Finding a bra that fits just right can feel impossible sometimes. But being in the wrong size or style isn’t just uncomfortable – it can lead to back, neck, and shoulder pain, skin irritation, and poor posture over time.

Luckily, there are a few simple tricks to determine whether your bras are offering proper support and coverage or need to be replaced. In this article, we’ll go over the telltale signs of ill-fitting bras, plus tips from experts on how to measure yourself and identify the best types and brands for your body. With the right fit knowledge, you can upgrade your underwear drawer and enjoy the comfort and confidence you deserve.

How to tell if your bra fits

Getting a good fit from your bra really matters, and it can be a little tricky. Whether you’re working with a bra fitter, bra shopping online, or you’ve measured yourself for your bra size, knowing the basics of how your bra should fit and what to look for in a well fitting bra is important. You’ll always feel your best when wearing a bra that fits!

Take some time to explore the six fit tips below.

Get a bra from your drawer, stand in front of a mirror, and put it to the test. Find out for certain: does your bra really fit?

1. Band

The band of your bra is very important. In fact, it’s responsible for the majority of your bra’s support. It acts as an anchor, to hold your bra in place. Start here when you have issues like slipping bra straps, digging underwires, or gaping cups. Surprisingly, these problems can often be solved by adjusting or updating the band. 

What to look for in the mirror:

  • Your bra band should fit nice and snug around your torso. The band should not easily pull away from your body, either in the front or the back. 
  • The band should sit straight and parallel to the floor. It should start with the underwires or top portion of the band sitting directly underneath the bust, at the breast root, and go directly back.
  • It’s totally normal if you have a little overhang or “back fat”. Elastic is wrapping around your body, and no one is made of metal or steel. Often, a wider bra band will lay flatter and can smooth out this issue.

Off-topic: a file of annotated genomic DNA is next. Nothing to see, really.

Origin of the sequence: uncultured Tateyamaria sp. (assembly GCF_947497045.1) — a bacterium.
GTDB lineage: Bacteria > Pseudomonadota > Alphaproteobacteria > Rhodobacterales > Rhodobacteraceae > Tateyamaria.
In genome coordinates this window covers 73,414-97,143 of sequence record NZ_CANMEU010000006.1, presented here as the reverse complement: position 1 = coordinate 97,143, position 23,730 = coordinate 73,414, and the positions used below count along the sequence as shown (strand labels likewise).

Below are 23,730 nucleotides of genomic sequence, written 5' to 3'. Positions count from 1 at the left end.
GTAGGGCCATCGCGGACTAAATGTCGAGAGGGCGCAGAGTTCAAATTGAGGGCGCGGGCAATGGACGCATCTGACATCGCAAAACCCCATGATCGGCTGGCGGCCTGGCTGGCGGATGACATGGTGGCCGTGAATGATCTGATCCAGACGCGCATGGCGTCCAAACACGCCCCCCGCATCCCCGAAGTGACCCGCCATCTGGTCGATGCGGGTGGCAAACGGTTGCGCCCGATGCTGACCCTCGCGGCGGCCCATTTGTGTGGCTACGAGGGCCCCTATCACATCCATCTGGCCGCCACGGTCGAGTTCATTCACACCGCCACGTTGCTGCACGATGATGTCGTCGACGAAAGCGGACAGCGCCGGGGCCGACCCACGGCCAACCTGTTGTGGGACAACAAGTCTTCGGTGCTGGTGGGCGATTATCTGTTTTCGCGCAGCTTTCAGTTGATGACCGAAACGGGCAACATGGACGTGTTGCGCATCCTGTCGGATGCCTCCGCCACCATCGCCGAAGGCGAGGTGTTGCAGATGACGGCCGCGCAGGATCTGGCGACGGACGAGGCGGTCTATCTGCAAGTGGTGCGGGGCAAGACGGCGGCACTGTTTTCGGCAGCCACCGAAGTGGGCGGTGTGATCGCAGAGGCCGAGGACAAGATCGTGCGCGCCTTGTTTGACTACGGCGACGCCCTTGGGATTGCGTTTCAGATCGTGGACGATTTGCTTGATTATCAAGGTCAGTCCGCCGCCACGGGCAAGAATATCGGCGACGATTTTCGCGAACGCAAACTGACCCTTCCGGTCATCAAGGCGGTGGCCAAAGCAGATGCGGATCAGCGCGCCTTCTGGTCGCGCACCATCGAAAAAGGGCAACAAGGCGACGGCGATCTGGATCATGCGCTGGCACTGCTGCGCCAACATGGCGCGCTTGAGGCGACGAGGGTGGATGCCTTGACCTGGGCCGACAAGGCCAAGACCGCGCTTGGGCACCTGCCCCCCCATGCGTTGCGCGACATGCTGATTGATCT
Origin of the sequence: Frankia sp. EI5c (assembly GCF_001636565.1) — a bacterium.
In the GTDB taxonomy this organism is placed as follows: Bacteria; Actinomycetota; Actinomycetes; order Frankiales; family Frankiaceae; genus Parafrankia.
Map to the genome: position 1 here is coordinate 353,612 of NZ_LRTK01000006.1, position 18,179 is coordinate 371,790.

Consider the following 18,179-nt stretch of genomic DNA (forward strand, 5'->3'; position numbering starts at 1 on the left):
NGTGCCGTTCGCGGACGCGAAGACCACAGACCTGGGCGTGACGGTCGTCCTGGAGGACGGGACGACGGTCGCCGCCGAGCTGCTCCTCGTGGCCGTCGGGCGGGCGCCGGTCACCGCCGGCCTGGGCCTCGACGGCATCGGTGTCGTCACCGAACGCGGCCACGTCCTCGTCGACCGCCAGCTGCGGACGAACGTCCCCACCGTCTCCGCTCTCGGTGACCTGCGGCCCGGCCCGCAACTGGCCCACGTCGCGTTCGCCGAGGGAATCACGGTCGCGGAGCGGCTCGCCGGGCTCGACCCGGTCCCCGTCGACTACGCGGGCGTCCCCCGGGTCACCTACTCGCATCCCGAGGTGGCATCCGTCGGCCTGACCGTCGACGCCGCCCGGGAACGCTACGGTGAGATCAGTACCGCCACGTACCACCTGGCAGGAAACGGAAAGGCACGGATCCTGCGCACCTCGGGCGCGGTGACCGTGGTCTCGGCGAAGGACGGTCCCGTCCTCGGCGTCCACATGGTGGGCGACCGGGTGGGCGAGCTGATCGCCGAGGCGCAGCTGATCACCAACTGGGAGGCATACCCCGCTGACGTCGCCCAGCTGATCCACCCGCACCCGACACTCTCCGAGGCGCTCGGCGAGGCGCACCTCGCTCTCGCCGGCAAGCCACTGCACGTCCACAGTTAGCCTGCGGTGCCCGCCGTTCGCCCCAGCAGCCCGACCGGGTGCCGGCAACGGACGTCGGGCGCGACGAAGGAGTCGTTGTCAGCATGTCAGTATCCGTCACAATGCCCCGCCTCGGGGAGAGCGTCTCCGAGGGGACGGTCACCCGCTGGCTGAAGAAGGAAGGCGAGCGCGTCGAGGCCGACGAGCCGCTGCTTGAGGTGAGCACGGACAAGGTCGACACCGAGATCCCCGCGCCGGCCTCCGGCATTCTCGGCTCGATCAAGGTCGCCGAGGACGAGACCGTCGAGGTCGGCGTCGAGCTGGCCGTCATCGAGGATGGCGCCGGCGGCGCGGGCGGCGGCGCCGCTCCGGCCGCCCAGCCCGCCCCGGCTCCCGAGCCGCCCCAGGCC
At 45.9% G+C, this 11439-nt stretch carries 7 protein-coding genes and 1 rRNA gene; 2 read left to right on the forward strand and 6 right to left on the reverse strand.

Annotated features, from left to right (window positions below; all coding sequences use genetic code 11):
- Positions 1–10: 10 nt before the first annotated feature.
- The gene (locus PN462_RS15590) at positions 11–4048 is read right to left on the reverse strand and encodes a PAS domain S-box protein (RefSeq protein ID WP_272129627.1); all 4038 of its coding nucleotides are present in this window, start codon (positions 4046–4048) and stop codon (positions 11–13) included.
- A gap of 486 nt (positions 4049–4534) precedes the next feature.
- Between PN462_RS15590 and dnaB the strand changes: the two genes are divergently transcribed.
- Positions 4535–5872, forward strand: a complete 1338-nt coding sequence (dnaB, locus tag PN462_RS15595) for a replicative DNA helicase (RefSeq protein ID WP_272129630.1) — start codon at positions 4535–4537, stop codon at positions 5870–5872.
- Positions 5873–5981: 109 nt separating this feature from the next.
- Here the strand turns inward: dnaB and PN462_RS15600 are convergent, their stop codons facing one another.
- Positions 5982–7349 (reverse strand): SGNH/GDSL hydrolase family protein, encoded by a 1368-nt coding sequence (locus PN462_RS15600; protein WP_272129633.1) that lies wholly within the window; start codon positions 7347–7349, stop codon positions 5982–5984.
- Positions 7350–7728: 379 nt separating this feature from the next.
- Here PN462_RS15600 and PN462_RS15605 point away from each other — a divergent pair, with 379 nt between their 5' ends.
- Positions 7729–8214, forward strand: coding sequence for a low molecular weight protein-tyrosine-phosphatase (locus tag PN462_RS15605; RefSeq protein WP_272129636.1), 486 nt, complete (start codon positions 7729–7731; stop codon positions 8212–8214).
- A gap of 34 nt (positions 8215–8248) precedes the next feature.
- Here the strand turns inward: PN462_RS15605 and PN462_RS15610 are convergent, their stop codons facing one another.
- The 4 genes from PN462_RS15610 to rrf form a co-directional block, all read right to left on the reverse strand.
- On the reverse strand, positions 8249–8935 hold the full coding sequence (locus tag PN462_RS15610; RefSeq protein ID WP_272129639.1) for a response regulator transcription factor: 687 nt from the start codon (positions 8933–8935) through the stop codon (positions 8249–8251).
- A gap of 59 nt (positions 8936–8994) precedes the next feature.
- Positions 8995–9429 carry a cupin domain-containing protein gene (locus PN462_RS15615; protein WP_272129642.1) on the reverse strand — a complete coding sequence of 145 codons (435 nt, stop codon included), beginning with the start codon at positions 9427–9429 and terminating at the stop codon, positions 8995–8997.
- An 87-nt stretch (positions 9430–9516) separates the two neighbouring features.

• If your band is riding up, gaping, or not staying in place, it’s most likely too big or stretched out. Keep in mind that washing and drying your bra properly will help it last longer.
  • Because bra bands are typically made with elastic, they will stretch out over time. That’s why, when purchasing a new bra, it’s wise to start with the hooks placed on the loosest hook. If it fits snugly on that hook, you can move the hooks in to the second setting as it stretches, and the third as it stretches again. 
  • If the band is too tight, try a band size up, keeping in mind that you’ll need to adjust the cup size accordingly. 
  • If your band clasps in the front, the same rules apply, except there’s only one hook option. 
  • If your bra is put on over the head and there are no hooks, it should still fit nice and snug around your torso.

2. Center Gore

Now that the band fits, it’s time to look at the front of our bra. Located at the “center gore”. This is the part of the bra that attaches the two front cups together. Usually, if it’s an underwire bra, this is where the wires, band, and cups all connect. Getting the right fit here is key to a great fit.

What to look for in the mirror:

  • The center gore should, with the help of the snug band, lay flat, in between your breasts, against your body. This is called “tacking”. If it fits well against your body, that means it “tacks” against your body. 
  • You should not be able to easily pull it away from your body or fit your hand in between the center gore (or band of the bra) and your body. 


  • Keep in mind that a center gore can be wide, tall, narrow, etc. And it can be made of many materials, including stretch or firm, elastic or woven. Depending on the shape and the material, some bras are designed for a firmer or looser tack. 
  • Because of their shape, the center gore of some minimizer bras are not designed to tack as much as other bras.
  • The center gore of bras with an underwire will tack in place much more than a bra without an underwire. 
  • Even though they won’t tack as well as an underwire bra, it’s still important that your wire-free bras fit snug and firm so they can stay in place. 
  • If the center gore does not tack, the most common issues are the cup is too small or that the band is too loose. Adjust as necessary.

3. Underwire

If you’re wearing an underwire bra, it’s important to make sure it fits well and is placed correctly. Many women who find underwires uncomfortable are simply in the wrong size bra, or have not assessed the fit of their bra. With a little attention to the fit, you can wear the support of an underwire bra and feel very comfortable. Of course, if you prefer, you can also wear a wire-free bra.

What to look for in the mirror:

  • Your underwire should fit directly around each breast tissue. Make sure that it is not sitting below or on your breast. 
  • The underwire should fit flush with your body, including the center gore, with the entire breast inside. 


  • Breasts have a tendency to want to go side to side. If the side of your underwire is on your breast, scoop the breast tissue forward as you pull the wire back. This will place the breast inside the wire, and the wire on your body, behind the breast tissue.